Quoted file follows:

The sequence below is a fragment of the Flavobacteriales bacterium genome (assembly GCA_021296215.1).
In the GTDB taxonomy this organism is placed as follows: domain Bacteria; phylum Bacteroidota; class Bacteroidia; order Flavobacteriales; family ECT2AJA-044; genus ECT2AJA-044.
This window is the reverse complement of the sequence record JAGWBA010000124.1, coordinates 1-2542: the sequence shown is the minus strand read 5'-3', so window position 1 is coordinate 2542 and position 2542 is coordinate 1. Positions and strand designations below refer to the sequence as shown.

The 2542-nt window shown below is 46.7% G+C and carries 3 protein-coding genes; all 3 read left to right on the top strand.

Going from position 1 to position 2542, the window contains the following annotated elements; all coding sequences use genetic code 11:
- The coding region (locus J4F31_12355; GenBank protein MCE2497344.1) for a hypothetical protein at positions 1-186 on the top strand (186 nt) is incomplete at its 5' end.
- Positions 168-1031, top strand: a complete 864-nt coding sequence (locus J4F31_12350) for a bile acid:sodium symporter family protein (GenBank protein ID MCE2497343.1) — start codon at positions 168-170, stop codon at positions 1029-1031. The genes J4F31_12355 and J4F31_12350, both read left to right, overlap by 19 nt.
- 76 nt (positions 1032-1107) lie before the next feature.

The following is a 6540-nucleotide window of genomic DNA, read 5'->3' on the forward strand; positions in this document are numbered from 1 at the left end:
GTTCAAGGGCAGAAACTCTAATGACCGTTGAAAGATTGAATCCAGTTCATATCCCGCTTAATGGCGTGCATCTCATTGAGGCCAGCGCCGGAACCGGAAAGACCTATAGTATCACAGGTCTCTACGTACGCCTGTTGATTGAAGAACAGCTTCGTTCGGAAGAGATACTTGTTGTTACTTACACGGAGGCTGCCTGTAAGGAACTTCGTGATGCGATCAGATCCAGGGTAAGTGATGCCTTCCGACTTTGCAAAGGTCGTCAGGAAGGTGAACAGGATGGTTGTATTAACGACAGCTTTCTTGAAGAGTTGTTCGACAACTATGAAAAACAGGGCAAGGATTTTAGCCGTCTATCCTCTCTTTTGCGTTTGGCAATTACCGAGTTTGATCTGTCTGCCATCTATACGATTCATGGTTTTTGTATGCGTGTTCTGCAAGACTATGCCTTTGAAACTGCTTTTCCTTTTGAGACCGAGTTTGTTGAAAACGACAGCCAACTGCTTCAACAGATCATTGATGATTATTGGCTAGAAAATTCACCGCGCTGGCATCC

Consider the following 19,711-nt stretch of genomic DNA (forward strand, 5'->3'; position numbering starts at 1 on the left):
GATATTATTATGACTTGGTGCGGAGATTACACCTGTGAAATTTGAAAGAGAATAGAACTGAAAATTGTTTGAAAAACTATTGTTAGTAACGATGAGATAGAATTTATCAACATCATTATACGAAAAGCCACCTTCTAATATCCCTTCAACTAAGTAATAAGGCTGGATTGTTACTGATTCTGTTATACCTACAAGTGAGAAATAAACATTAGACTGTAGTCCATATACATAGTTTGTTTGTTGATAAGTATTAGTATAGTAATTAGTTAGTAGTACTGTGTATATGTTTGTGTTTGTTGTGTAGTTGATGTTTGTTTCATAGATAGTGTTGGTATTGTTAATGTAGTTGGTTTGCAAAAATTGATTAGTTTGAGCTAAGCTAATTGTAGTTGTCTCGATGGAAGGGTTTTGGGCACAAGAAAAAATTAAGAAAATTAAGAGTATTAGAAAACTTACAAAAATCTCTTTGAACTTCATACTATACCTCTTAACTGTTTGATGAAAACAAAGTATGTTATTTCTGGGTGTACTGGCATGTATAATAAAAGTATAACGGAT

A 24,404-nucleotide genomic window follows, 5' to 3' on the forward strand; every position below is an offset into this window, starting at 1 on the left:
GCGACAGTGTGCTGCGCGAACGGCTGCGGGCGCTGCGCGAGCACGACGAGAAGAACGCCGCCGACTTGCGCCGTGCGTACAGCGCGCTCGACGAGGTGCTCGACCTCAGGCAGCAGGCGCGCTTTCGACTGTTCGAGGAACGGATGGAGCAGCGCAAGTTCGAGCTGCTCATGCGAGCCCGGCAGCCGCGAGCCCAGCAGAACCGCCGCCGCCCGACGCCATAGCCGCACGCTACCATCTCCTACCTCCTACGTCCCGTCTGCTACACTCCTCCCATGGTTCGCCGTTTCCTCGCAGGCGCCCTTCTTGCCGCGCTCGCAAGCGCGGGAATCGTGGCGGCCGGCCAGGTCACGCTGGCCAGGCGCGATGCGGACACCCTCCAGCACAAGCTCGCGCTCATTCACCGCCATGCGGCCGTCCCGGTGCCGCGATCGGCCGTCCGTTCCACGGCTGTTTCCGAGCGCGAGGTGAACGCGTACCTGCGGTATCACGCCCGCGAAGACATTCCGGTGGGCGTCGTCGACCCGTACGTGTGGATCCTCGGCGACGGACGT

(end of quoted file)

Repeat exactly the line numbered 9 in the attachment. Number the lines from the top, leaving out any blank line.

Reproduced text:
The following is a 6540-nucleotide window of genomic DNA, read 5'->3' on the forward strand; positions in this document are numbered from 1 at the left end: